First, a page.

#372) "Here Comes the Rain Again" by The Eurythmics - I didn't truly appreciate the Eurythmics when I was young (navigating my 5th grade playground dressed in camouflage pants and matching hat), primarily because Annie Lennox didn't appeal to me on the brink of puberty. I never liked the short orange hair, or (at the time) the whole androgenous look (give me a break, I was a kid...). Couple that with the fact that the music was (perhaps) a bit too sophisticated for me at age eleven. Although, maybe "sophisticated" isn't the right word. It just seemed unrelatable, in a way that other music of the time, from the likes of Madonna, Huey Lewis and Culture Club didn't.
Of course, I'm long past all of that. It's all about the music now - good, bad or indifferent - as opposed to anything even remotely visual or style-based, and insomuch as it matters (which it really doesn't), Annie Lennox was actually quite beautiful, and the Eurythmics' heavily-laden synth-pop sound has stood the test of time, proven itself to be durable by only getting better with age.
Whereas there is a certain hostility prevalent in their other notable hit, "Sweet Dreams", "Here Comes the Rain Again" is more winsome; indeed, rainier. It was, and is, one of those songs that sent my mind off shore. Still does ... just a few hundred yards, not so far as I can no longer see land, just far enough to dose me with anxiety that the land could disappear ... but probably won't.
"Here comes the rain again / Raining in my head like a tragedy..."
#373) "Ebony and Ivory" by Paul McCartney - Oh yes, I've said it numerous times in this space: Paul McCartney is, for my money and roundly speaking, the greatest performer of the last hundred years. No, he's not the only great songwriter out there, nor the greatest vocalist (although he's crazy stellar in both those departments), but with Macca, it's more a matter of sheer artistic range - his ability to shriek convincingly in songs like "Helter Skelter", then equally as convincingly croon out "Yesterday". It's about that way he had of whipping his voice into a creamy froth for "Oh Darling!", then engage a seamless transition into, say, "Mother Nature's Son" with completely convincing tenderness. He has been churning out sets of songs sporting these wildly disparate styles for almost 60 years, first with The Beatles, then Wings, then as a solo artist from the 80s on ... whatever he was singing, it never seemed like something he shouldn't be trying to sing, and what I've actually said numerous times in this space is that for a self-proclaimed singer of silly love songs, when he does want to make a point, he makes it well.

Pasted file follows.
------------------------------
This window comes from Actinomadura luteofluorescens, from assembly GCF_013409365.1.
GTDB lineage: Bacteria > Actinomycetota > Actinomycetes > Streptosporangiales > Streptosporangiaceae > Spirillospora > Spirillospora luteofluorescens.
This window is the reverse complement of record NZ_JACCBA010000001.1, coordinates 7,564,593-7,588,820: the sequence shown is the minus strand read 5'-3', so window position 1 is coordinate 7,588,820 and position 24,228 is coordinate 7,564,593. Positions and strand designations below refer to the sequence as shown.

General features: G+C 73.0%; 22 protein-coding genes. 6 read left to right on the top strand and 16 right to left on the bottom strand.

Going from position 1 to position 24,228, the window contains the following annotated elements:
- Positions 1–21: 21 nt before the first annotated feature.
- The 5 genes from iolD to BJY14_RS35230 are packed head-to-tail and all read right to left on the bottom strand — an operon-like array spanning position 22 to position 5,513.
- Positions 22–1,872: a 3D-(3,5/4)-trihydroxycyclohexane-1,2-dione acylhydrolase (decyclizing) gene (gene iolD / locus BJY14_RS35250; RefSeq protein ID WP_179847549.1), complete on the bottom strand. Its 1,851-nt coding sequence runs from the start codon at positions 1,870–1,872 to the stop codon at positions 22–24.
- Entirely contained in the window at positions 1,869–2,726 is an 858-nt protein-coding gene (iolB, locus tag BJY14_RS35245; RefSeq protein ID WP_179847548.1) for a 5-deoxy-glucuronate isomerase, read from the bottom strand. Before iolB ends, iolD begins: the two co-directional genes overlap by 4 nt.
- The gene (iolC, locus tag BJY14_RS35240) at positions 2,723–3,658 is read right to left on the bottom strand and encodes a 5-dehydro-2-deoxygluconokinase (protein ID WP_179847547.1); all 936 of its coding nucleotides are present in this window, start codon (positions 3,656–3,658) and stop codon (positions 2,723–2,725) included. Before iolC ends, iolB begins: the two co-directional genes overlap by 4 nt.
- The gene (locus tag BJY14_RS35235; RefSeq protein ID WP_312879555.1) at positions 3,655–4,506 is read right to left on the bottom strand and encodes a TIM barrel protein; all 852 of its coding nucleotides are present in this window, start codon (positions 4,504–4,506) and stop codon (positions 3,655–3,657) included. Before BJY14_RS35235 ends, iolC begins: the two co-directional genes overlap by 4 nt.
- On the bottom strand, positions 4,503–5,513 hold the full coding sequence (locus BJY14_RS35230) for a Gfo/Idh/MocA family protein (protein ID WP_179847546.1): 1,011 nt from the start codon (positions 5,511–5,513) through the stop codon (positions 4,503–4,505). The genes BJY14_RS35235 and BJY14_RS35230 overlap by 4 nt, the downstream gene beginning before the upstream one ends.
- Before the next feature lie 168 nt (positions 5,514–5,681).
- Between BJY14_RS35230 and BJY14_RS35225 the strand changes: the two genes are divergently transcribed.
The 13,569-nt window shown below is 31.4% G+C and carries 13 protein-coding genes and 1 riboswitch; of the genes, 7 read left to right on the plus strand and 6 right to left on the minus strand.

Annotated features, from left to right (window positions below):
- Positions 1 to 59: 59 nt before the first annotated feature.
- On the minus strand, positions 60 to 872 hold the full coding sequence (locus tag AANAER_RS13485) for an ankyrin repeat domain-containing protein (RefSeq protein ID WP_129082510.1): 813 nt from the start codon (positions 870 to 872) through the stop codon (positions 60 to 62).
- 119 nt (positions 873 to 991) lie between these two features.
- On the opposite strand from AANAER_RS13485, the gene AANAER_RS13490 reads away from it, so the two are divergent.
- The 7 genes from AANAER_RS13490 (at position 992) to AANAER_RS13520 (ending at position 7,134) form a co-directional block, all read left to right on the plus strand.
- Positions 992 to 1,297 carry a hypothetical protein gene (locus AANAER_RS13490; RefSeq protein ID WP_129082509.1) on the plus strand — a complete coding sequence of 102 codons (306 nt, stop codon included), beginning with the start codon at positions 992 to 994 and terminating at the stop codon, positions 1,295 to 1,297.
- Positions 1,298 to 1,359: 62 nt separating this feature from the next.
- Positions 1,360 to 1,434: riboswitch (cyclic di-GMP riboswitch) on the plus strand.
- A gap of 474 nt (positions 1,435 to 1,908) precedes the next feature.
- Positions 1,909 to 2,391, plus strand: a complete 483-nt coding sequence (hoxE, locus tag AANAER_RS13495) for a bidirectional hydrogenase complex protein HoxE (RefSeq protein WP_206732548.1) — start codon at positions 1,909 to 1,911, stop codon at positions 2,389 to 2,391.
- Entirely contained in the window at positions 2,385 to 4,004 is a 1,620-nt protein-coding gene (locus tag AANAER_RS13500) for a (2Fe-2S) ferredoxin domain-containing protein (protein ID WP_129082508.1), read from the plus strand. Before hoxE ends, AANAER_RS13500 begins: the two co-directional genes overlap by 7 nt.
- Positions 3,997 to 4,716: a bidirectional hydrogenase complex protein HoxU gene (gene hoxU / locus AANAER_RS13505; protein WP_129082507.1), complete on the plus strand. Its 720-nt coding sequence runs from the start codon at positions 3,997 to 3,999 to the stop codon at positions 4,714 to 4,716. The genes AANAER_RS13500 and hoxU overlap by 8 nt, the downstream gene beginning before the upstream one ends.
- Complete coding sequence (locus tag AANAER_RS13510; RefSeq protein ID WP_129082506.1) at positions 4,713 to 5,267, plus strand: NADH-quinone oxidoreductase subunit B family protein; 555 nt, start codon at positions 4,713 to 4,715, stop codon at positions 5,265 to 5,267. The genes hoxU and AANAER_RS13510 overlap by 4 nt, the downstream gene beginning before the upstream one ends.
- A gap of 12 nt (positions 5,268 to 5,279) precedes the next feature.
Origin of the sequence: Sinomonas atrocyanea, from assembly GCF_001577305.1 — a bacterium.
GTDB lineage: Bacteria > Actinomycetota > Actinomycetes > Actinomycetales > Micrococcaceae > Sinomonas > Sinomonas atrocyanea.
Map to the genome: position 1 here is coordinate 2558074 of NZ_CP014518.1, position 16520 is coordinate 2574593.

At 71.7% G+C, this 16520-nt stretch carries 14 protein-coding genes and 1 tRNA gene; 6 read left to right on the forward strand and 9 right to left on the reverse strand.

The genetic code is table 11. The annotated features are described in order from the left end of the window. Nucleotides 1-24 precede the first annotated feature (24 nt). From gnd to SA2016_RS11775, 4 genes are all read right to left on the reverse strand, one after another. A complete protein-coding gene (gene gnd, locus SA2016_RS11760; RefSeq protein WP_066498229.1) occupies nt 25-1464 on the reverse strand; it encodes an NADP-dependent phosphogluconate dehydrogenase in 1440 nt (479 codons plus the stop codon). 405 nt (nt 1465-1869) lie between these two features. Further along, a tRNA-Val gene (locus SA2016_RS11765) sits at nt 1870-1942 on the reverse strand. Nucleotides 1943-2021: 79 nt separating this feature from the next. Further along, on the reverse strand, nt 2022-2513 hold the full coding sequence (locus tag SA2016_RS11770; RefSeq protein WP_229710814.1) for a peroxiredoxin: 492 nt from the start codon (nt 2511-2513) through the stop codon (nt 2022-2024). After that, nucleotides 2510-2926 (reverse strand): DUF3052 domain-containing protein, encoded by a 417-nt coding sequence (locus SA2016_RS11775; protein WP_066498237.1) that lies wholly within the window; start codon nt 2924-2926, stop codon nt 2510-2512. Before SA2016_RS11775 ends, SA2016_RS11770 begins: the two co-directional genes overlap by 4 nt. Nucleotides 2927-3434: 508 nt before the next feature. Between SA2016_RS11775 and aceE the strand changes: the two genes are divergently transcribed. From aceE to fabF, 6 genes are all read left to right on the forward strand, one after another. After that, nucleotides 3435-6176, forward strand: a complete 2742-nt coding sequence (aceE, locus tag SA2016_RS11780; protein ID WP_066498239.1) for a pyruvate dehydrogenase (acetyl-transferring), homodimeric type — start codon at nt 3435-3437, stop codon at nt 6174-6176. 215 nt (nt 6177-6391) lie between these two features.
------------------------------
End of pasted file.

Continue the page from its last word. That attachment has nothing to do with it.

Nowhere is this more true than with "Ebony and Ivory", a kind of last word on race relations, which McCartney thought to share, appropriately enough, with Stevie Wonder. The lyrics are simple in what they are saying, the business about the black and white keys on the piano working in harmony ("why don't we...?" indeed), and vocally, Wonder and McCartney each brings something pretty amazing to the party, their voices ideally suited to their parts. The music is, well, light and refreshing, like any good McCartney song, but also an oddly potent joy to listen to.
No it's not rock and roll, not music to fall in or out of love to, or music to cobble together a mood or vibe with ... it is merely light and refreshing, and the charge that it was some sad attempt by McCartney to stay relevant when the the luster of his career had started to fade by the dawn of the 1980s might have had some truth to it.
But on the other hand, it's not true at all. Come on, he's fuckin' Paul McCartney. If he's going to write a song about racial harmony, "Ebony and Ivory" is kind of exactly the way he's going to go about it. And I sort of wish we still lived in a world where a song like this could possibly chart the way it did in 1982.
"Why don't we...?"